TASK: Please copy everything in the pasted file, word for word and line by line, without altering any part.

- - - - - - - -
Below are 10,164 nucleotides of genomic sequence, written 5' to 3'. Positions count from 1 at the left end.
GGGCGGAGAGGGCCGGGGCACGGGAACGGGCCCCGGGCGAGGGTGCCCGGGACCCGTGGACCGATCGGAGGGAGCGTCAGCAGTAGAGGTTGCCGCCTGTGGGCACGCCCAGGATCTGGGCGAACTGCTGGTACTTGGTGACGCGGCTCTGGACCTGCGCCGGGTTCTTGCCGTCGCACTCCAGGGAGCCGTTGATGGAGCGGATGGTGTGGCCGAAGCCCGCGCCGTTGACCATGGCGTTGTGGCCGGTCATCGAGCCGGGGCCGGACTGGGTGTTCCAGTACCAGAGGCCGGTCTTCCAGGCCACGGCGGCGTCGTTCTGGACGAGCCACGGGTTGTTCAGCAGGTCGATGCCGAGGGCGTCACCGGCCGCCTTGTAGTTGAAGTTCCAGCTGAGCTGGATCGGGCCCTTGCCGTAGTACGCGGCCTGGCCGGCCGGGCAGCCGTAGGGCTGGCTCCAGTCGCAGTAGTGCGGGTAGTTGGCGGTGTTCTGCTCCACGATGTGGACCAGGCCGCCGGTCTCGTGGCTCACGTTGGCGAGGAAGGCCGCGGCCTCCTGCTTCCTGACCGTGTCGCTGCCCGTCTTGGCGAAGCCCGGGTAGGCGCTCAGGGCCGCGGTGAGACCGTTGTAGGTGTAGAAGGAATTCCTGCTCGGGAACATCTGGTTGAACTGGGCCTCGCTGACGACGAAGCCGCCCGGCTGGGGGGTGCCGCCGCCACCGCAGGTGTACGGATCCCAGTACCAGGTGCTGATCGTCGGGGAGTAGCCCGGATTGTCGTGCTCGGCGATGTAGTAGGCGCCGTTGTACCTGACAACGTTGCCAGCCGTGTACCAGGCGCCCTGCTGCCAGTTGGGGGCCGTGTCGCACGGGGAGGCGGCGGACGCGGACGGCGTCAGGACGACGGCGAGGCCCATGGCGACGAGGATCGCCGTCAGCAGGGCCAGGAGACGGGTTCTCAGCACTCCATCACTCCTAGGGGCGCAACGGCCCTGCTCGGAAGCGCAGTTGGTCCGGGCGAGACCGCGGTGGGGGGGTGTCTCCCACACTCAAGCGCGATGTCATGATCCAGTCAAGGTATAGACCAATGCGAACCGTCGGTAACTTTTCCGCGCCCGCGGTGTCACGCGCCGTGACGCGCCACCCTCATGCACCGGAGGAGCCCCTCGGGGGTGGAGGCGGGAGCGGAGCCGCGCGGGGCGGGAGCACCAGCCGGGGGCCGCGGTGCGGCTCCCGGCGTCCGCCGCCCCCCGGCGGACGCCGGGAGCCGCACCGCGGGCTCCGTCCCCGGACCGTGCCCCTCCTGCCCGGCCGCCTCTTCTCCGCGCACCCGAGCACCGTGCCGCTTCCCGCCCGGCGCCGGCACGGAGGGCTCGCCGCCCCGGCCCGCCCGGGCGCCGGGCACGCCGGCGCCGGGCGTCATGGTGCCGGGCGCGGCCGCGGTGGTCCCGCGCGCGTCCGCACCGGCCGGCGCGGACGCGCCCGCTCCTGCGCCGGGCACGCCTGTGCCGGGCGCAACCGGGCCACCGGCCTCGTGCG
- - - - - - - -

Below are 10,164 nucleotides of genomic sequence, written 5' to 3'. Positions count from 1 at the left end.
GGGCGGAGAGGGCCGGGGCACGGGAACGGGCCCCGGGCGAGGGTGCCCGGGACCCGTGGACCGATCGGAGGGAGCGTCAGCAGTAGAGGTTGCCGCCTGTGGGCACGCCCAGGATCTGGGCGAACTGCTGGTACTTGGTGACGCGGCTCTGGACCTGCGCCGGGTTCTTGCCGTCGCACTCCAGGGAGCCGTTGATGGAGCGGATGGTGTGGCCGAAGCCCGCGCCGTTGACCATGGCGTTGTGGCCGGTCATCGAGCCGGGGCCGGACTGGGTGTTCCAGTACCAGAGGCCGGTCTTCCAGGCCACGGCGGCGTCGTTCTGGACGAGCCACGGGTTGTTCAGCAGGTCGATGCCGAGGGCGTCACCGGCCGCCTTGTAGTTGAAGTTCCAGCTGAGCTGGATCGGGCCCTTGCCGTAGTACGCGGCCTGGCCGGCCGGGCAGCCGTAGGGCTGGCTCCAGTCGCAGTAGTGCGGGTAGTTGGCGGTGTTCTGCTCCACGATGTGGACCAGGCCGCCGGTCTCGTGGCTCACGTTGGCGAGGAAGGCCGCGGCCTCCTGCTTCCTGACCGTGTCGCTGCCCGTCTTGGCGAAGCCCGGGTAGGCGCTCAGGGCCGCGGTGAGACCGTTGTAGGTGTAGAAGGAATTCCTGCTCGGGAACATCTGGTTGAACTGGGCCTCGCTGACGACGAAGCCGCCCGGCTGGGGGGTGCCGCCGCCACCGCAGGTGTACGGATCCCAGTACCAGGTGCTGATCGTCGGGGAGTAGCCCGGATTGTCGTGCTCGGCGATGTAGTAGGCGCCGTTGTACCTGACAACGTTGCCAGCCGTGTACCAGGCGCCCTGCTGCCAGTTGGGGGCCGTGTCGCACGGGGAGGCGGCGGACGCGGACGGCGTCAGGACGACGGCGAGGCCCATGGCGACGAGGATCGCCGTCAGCAGGGCCAGGAGACGGGTTCTCAGCACTCCATCACTCCTAGGGGCGCAACGGCCCTGCTCGGAAGCGCAGTTGGTCCGGGCGAGACCGCGGTGGGGGGGTGTCTCCCACACTCAAGCGCGATGTCATGATCCAGTCAAGGTATAGACCAATGCGAACCGTCGGTAACTTTTCCGCGCCCGCGGTGTCACGCGCCGTGACGCGCCACCCTCATGCACCGGAGGAGCCCCTCGGGGGTGGAGGCGGGAGCGGAGCCGCGCGGGGCGGGAGCACCAGCCGGGGGCCGCGGTGCGGCTCCCGGCGTCCGCCGCCCCCCGGCGGACGCCGGGAGCCGCACCGCGGGCTCCGTCCCCGGACCGTGCCCCTCCTGCCCGGCCGCCTCTTCTCCGCGCACCCGAGCACCGTGCCGCTTCCCGCCCGGCGCCGGCACGGAGGGCTCGCCGCCCCGGCCCGCCCGGGCGCCGGGCACGCCGGCGCCGGGCGTCATGGTGCCGGGCGCGGCCGCGGTGGTCCCGCGCGCGTCCGCACCGGCCGGCGCGGACGCGCCCGCTCCTGCGCCGGGCACGCCTGTGCCGGGCGCAACCGGGCCACCGGCCTCGTGCG